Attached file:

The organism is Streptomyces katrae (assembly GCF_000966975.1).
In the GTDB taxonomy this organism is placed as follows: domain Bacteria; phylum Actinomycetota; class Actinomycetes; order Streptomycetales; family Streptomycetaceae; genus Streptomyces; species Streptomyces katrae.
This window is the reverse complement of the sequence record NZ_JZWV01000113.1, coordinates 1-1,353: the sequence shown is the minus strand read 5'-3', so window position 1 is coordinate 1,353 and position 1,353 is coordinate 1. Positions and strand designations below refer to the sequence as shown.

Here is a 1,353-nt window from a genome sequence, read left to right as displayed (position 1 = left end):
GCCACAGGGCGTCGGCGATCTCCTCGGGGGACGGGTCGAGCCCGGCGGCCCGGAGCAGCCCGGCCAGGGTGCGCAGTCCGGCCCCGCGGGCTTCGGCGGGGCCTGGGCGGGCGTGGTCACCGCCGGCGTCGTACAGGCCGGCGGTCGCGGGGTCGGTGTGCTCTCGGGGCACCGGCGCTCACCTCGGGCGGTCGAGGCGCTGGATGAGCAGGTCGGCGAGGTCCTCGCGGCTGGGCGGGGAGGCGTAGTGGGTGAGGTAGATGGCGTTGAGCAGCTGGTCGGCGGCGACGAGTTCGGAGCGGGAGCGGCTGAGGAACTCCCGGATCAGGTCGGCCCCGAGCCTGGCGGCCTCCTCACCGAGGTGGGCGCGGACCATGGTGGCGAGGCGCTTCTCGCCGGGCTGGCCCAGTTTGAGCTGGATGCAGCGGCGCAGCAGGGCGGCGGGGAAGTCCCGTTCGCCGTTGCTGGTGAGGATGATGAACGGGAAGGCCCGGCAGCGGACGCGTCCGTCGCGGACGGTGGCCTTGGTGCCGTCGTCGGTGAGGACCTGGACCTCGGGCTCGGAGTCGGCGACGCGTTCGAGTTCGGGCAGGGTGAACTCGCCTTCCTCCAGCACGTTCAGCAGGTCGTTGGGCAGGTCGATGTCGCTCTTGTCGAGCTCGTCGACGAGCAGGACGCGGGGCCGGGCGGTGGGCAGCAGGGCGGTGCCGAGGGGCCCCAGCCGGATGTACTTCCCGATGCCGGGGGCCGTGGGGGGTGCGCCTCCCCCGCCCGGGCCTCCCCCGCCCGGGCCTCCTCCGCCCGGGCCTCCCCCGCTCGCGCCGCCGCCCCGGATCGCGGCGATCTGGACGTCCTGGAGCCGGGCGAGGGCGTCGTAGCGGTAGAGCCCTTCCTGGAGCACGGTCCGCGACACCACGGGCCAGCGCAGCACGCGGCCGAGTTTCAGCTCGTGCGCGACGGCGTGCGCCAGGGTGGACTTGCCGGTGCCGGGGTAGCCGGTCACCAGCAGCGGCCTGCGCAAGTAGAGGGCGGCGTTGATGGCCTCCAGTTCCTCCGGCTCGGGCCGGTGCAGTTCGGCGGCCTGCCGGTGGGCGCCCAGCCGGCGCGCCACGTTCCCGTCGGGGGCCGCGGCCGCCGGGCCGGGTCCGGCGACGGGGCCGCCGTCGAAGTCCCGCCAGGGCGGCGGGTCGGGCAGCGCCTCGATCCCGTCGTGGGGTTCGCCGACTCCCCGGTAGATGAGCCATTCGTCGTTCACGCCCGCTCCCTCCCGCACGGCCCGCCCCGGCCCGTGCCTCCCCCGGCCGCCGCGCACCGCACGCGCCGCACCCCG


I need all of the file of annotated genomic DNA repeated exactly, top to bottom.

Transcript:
The organism is Streptomyces katrae (assembly GCF_000966975.1).
In the GTDB taxonomy this organism is placed as follows: domain Bacteria; phylum Actinomycetota; class Actinomycetes; order Streptomycetales; family Streptomycetaceae; genus Streptomyces; species Streptomyces katrae.
This window is the reverse complement of the sequence record NZ_JZWV01000113.1, coordinates 1-1,353: the sequence shown is the minus strand read 5'-3', so window position 1 is coordinate 1,353 and position 1,353 is coordinate 1. Positions and strand designations below refer to the sequence as shown.

Here is a 1,353-nt window from a genome sequence, read left to right as displayed (position 1 = left end):
GCCACAGGGCGTCGGCGATCTCCTCGGGGGACGGGTCGAGCCCGGCGGCCCGGAGCAGCCCGGCCAGGGTGCGCAGTCCGGCCCCGCGGGCTTCGGCGGGGCCTGGGCGGGCGTGGTCACCGCCGGCGTCGTACAGGCCGGCGGTCGCGGGGTCGGTGTGCTCTCGGGGCACCGGCGCTCACCTCGGGCGGTCGAGGCGCTGGATGAGCAGGTCGGCGAGGTCCTCGCGGCTGGGCGGGGAGGCGTAGTGGGTGAGGTAGATGGCGTTGAGCAGCTGGTCGGCGGCGACGAGTTCGGAGCGGGAGCGGCTGAGGAACTCCCGGATCAGGTCGGCCCCGAGCCTGGCGGCCTCCTCACCGAGGTGGGCGCGGACCATGGTGGCGAGGCGCTTCTCGCCGGGCTGGCCCAGTTTGAGCTGGATGCAGCGGCGCAGCAGGGCGGCGGGGAAGTCCCGTTCGCCGTTGCTGGTGAGGATGATGAACGGGAAGGCCCGGCAGCGGACGCGTCCGTCGCGGACGGTGGCCTTGGTGCCGTCGTCGGTGAGGACCTGGACCTCGGGCTCGGAGTCGGCGACGCGTTCGAGTTCGGGCAGGGTGAACTCGCCTTCCTCCAGCACGTTCAGCAGGTCGTTGGGCAGGTCGATGTCGCTCTTGTCGAGCTCGTCGACGAGCAGGACGCGGGGCCGGGCGGTGGGCAGCAGGGCGGTGCCGAGGGGCCCCAGCCGGATGTACTTCCCGATGCCGGGGGCCGTGGGGGGTGCGCCTCCCCCGCCCGGGCCTCCCCCGCCCGGGCCTCCTCCGCCCGGGCCTCCCCCGCTCGCGCCGCCGCCCCGGATCGCGGCGATCTGGACGTCCTGGAGCCGGGCGAGGGCGTCGTAGCGGTAGAGCCCTTCCTGGAGCACGGTCCGCGACACCACGGGCCAGCGCAGCACGCGGCCGAGTTTCAGCTCGTGCGCGACGGCGTGCGCCAGGGTGGACTTGCCGGTGCCGGGGTAGCCGGTCACCAGCAGCGGCCTGCGCAAGTAGAGGGCGGCGTTGATGGCCTCCAGTTCCTCCGGCTCGGGCCGGTGCAGTTCGGCGGCCTGCCGGTGGGCGCCCAGCCGGCGCGCCACGTTCCCGTCGGGGGCCGCGGCCGCCGGGCCGGGTCCGGCGACGGGGCCGCCGTCGAAGTCCCGCCAGGGCGGCGGGTCGGGCAGCGCCTCGATCCCGTCGTGGGGTTCGCCGACTCCCCGGTAGATGAGCCATTCGTCGTTCACGCCCGCTCCCTCCCGCACGGCCCGCCCCGGCCCGTGCCTCCCCCGGCCGCCGCGCACCGCACGCGCCGCACCCCG